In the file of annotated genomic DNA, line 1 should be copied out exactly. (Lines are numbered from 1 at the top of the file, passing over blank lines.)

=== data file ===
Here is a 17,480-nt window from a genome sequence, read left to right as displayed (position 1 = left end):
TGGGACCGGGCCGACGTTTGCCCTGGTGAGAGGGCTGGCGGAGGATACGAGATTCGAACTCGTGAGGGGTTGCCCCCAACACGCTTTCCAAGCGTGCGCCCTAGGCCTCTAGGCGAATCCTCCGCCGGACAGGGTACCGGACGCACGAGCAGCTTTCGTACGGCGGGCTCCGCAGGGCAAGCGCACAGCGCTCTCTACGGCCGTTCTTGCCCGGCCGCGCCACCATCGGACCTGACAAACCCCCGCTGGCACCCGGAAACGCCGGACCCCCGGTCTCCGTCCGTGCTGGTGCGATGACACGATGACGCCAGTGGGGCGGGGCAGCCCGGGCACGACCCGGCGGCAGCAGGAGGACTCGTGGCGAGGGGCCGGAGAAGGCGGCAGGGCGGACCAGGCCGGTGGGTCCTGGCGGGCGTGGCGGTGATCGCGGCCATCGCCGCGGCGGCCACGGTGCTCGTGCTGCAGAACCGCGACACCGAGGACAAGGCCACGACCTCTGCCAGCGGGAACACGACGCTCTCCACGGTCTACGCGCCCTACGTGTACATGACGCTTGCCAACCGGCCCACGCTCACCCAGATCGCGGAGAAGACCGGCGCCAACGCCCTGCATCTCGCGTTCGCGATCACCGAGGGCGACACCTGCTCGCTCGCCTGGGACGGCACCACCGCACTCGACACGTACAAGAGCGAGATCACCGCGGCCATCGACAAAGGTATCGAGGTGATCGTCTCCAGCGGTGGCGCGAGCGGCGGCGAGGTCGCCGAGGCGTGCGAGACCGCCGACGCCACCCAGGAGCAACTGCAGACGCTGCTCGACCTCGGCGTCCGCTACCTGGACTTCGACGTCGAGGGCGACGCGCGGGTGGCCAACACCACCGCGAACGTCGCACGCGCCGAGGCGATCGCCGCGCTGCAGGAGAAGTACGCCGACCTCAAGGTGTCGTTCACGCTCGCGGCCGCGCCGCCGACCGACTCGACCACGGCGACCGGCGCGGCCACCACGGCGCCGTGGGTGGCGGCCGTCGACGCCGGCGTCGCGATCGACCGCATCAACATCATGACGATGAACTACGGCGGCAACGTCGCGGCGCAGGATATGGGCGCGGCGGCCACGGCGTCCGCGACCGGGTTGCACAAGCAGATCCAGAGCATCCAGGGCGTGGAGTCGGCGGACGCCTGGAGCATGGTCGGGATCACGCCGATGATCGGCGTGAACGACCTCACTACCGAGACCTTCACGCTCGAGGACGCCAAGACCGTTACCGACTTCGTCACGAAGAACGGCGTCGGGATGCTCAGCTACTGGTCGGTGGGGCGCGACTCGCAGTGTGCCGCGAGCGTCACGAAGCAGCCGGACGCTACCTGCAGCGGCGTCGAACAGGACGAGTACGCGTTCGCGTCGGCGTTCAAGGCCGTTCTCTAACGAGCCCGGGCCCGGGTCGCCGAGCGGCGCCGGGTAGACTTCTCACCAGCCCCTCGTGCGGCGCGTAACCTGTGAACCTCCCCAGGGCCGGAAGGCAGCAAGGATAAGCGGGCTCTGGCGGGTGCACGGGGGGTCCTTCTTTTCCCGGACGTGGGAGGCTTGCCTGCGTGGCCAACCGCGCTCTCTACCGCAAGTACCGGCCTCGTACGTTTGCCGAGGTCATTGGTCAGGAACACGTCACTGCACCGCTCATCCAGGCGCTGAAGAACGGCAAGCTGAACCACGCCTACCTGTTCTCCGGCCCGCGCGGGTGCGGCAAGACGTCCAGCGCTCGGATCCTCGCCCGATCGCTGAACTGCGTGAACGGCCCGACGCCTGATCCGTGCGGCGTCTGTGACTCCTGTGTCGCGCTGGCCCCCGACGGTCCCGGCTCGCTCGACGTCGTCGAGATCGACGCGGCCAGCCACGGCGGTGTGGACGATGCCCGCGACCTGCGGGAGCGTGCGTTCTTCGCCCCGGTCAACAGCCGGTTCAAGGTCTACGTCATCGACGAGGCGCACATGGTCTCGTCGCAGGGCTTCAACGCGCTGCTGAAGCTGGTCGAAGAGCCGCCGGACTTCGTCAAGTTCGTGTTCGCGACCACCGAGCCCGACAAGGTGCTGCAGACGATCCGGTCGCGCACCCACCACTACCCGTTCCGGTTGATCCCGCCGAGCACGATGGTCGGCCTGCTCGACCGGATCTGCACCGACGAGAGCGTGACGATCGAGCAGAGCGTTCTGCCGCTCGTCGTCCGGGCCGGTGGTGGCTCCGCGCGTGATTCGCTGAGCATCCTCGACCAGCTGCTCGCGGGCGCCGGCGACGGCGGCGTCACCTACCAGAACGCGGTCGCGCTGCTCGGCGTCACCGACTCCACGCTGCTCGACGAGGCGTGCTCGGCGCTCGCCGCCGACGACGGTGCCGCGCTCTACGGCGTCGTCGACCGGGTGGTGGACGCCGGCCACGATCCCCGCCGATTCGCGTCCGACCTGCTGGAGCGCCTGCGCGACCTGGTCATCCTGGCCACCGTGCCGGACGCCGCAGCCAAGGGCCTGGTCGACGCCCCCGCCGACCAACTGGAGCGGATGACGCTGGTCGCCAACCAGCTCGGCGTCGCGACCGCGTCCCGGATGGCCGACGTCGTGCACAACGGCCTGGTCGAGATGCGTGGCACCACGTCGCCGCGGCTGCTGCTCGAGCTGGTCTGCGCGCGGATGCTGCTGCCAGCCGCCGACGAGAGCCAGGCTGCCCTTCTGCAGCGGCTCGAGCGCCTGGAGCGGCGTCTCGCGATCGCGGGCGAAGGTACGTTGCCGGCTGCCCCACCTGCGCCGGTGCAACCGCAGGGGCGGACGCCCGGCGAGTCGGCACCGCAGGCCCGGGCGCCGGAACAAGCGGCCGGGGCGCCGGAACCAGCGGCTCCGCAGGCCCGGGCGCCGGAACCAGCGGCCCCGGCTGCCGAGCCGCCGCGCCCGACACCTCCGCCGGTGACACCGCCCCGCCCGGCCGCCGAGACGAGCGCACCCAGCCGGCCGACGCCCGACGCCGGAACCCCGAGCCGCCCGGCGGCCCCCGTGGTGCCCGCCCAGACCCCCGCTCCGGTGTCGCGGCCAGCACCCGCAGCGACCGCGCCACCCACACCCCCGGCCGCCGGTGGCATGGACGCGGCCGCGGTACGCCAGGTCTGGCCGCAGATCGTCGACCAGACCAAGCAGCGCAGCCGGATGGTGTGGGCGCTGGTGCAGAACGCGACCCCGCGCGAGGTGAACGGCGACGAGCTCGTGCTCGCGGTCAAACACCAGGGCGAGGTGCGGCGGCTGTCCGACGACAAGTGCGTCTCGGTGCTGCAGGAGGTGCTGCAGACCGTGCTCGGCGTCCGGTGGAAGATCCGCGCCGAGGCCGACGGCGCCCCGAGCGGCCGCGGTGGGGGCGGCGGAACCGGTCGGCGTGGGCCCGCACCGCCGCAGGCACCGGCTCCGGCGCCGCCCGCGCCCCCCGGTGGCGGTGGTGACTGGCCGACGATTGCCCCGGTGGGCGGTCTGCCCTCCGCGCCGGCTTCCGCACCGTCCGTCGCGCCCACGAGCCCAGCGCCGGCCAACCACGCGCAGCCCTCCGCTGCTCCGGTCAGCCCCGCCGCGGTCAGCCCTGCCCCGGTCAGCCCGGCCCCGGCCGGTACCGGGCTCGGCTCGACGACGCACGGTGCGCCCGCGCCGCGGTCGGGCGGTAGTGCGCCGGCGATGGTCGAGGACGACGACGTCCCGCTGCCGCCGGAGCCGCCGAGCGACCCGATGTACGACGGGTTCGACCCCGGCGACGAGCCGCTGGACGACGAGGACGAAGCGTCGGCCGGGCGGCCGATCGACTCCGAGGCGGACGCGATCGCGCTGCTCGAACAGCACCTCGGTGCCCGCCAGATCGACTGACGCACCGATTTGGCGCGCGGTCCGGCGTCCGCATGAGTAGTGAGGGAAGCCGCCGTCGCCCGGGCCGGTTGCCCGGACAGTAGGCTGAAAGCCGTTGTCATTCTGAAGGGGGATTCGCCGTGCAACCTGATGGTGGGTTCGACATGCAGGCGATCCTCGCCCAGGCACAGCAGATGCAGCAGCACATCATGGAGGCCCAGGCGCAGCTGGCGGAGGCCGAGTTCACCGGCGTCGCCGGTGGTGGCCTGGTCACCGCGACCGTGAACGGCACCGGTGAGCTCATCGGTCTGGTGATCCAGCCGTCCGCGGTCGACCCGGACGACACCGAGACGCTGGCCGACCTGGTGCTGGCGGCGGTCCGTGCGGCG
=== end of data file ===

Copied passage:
Here is a 17,480-nt window from a genome sequence, read left to right as displayed (position 1 = left end):